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Solstice Park, West Seattle

Posted By Alice On June 15, 2009 @ 2:25 pm In Answering Questions,AstroInfo Article | 13 Comments

The solstice is on its way! Although there may be celebrations and fun all over Seattle, there is at least one place where you can actually measure the astronomical significance of the longest day of the year: Solstice Park in West Seattle.

Solstice Park Overlook Credit: Jason Gift Enevoldsen [1]

Solstice Park Overlook Credit: Jason Gift Enevoldsen

You’ve never heard of Solstice Park?

It’s been there since July 2005 – across the street from Lincoln Park, but I have to admit, I only just visited for the first time on Thursday. I loved it. At the top of the hill are stonework and earthworks aligned for sunset on the winter solstice, the summer solstice, and the equinoxes.

Sunset on June 11, 2009 Credit: Jason Gift Enevoldsen [2]

Sunset on June 11, 2009 Credit: Jason Gift Enevoldsen

Credit: Jason Gift Enevoldsen
Sunset on June 11, 2009

As you can see, during this sunset the Sun isn’t setting quite perfectly above the summer solstice marker, and that’s because the photo was taken ten days before the solstice.

How to get there

Solstice Park is at 7400 Fauntleroy Way SW in Seattle [3]. It used to be called “Lincoln Park Annex” and it still has six tennis courts right beside Fauntleroy, so that should help you find it. There are about 13 parking spaces on the south side of the park, and one handicapped spot at the end of a dead-end street near the top of the park.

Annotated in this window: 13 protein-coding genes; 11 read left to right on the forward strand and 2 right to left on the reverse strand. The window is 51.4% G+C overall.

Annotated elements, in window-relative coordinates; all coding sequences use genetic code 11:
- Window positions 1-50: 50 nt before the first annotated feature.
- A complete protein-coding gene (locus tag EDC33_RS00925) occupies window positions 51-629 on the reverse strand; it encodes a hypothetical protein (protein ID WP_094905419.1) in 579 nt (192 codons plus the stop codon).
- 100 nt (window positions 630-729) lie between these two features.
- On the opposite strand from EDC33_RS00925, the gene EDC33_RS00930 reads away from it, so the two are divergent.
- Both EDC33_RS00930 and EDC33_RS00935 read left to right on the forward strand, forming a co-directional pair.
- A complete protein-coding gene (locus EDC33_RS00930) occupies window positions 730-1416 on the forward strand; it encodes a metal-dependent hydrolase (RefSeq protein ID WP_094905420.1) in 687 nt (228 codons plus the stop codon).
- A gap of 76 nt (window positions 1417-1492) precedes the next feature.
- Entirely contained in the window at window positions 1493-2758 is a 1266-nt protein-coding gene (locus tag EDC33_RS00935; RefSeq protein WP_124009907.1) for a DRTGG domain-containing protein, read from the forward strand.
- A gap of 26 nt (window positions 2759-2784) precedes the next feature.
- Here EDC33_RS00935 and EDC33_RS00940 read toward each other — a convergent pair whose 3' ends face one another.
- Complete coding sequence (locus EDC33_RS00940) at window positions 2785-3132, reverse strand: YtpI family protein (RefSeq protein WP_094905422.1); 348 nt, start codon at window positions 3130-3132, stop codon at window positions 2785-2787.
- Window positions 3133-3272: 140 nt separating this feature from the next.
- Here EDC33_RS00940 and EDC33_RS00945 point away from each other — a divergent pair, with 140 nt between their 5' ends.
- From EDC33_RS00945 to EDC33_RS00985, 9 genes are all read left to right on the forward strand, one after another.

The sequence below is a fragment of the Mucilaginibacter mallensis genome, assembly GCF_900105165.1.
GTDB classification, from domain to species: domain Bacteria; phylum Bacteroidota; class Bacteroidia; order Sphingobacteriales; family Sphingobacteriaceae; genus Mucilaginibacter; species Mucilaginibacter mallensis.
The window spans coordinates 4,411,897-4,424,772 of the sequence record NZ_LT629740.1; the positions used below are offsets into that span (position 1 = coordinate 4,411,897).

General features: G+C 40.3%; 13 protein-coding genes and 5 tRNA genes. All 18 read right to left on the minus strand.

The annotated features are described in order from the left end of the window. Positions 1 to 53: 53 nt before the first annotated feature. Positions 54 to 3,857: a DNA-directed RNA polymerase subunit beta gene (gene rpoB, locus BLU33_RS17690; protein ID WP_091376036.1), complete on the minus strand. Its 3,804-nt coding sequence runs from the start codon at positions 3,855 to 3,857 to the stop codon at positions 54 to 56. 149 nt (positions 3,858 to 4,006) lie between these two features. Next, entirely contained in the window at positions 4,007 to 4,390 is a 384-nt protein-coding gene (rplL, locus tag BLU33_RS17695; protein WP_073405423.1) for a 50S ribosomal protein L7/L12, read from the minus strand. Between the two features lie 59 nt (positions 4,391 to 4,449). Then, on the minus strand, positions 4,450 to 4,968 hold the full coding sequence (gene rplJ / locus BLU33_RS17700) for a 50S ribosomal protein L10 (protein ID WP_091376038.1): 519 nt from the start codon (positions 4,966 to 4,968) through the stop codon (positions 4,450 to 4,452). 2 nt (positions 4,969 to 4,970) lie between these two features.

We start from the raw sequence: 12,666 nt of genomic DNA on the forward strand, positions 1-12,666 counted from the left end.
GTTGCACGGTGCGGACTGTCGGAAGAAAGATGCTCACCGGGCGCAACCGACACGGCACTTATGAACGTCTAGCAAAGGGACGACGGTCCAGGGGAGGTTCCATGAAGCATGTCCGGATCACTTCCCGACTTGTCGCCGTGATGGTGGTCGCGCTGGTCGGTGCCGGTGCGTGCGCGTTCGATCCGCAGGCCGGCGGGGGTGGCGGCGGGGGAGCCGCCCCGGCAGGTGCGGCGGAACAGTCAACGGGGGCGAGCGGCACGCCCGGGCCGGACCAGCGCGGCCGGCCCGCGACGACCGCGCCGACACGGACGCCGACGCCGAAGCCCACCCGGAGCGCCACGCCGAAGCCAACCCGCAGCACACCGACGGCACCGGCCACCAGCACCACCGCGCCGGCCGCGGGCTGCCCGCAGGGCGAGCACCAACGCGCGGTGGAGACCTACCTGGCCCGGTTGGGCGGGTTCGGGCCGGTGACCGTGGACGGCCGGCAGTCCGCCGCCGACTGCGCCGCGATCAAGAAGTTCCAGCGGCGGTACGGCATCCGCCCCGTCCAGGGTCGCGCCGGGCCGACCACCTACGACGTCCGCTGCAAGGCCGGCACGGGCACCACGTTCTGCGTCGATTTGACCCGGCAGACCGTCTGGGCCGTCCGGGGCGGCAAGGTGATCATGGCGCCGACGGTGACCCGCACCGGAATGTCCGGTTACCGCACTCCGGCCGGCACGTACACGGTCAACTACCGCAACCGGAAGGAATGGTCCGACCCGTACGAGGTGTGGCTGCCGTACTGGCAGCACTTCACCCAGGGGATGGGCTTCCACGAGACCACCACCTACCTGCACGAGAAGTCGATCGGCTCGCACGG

Map of Solstice Park [4]

Map of Solstice Park

Once you’re in the park there are trails that lead up to the overlook: you’ll walk past the tennis courts, through the P-Patch and continue on up the hill. When the trail ends go five more feet to enter the stonework circle and get the best views of sunset.

The trail up to the overlook, through the P-Patch [5]

The trail up to the overlook, through the P-Patch


As of June 2009, the park is open from 4am to 11:30pm, giving you plenty of time for stargazing, unlike many city parks. If you’re looking for dark skies within the Seattle city limits, this is one of the better public places I’ve been to. The trails are unlit, and as long as you stay behind the middle of the overlook, the tennis court lights are shielded from view.
You have an almost perfect western horizon from south southwest to north northwest. The eastern horizon is blocked to about 35 degrees, but that helps cut out the light pollution from Seattle proper.

Want More?

Stop by Pacific Science Center [6] and take a look at our sundial.

Where’d I Get My Info?

Solstice Park Official Website [7]

A review by Nerd’s Eye View [8]

~ A l i c e !

Article printed from Alice's Astro Info: http://www.alicesastroinfo.com

URL to article: http://www.alicesastroinfo.com/2009/06/solstice-park-west-seattle/

URLs in this post:

[1] Image: http://www.alicesastroinfo.com/wp-content/uploads/2009/06/solsticepark-pano-1280.jpg

[2] Image: http://www.alicesastroinfo.com/wp-content/uploads/2009/06/2009_06_11-solstice-park-hdr-3.jpg

[3] 7400 Fauntleroy Way SW in Seattle: http://maps.google.com/maps?q=7400+Fauntleroy+Way+SW+in+Seattle&oe=utf-8&client=firefox-a&ie=UTF8&split=0&gl=us&ei=yr82SpWsPJPMtAPuurzZBA&ll=47.536891,-122.391182&spn=0.005128,0.009656&t=h&z=17&iwloc=A

[4] Image: http://www.alicesastroinfo.com/wp-content/uploads/2009/06/solsticepark.jpg

[5] Image: http://www.alicesastroinfo.com/wp-content/uploads/2009/06/2009_06_11-solstice-park-005.jpg

[6] Pacific Science Center: http://www.pacsci.org/

[7] Solstice Park Official Website: http://www.seattle.gov/parks/park_detail.asp?id=4453

[8] Nerd’s Eye View: http://www.nerdseyeview.com/blog/2008/06/22/seattle-summer-solstice/

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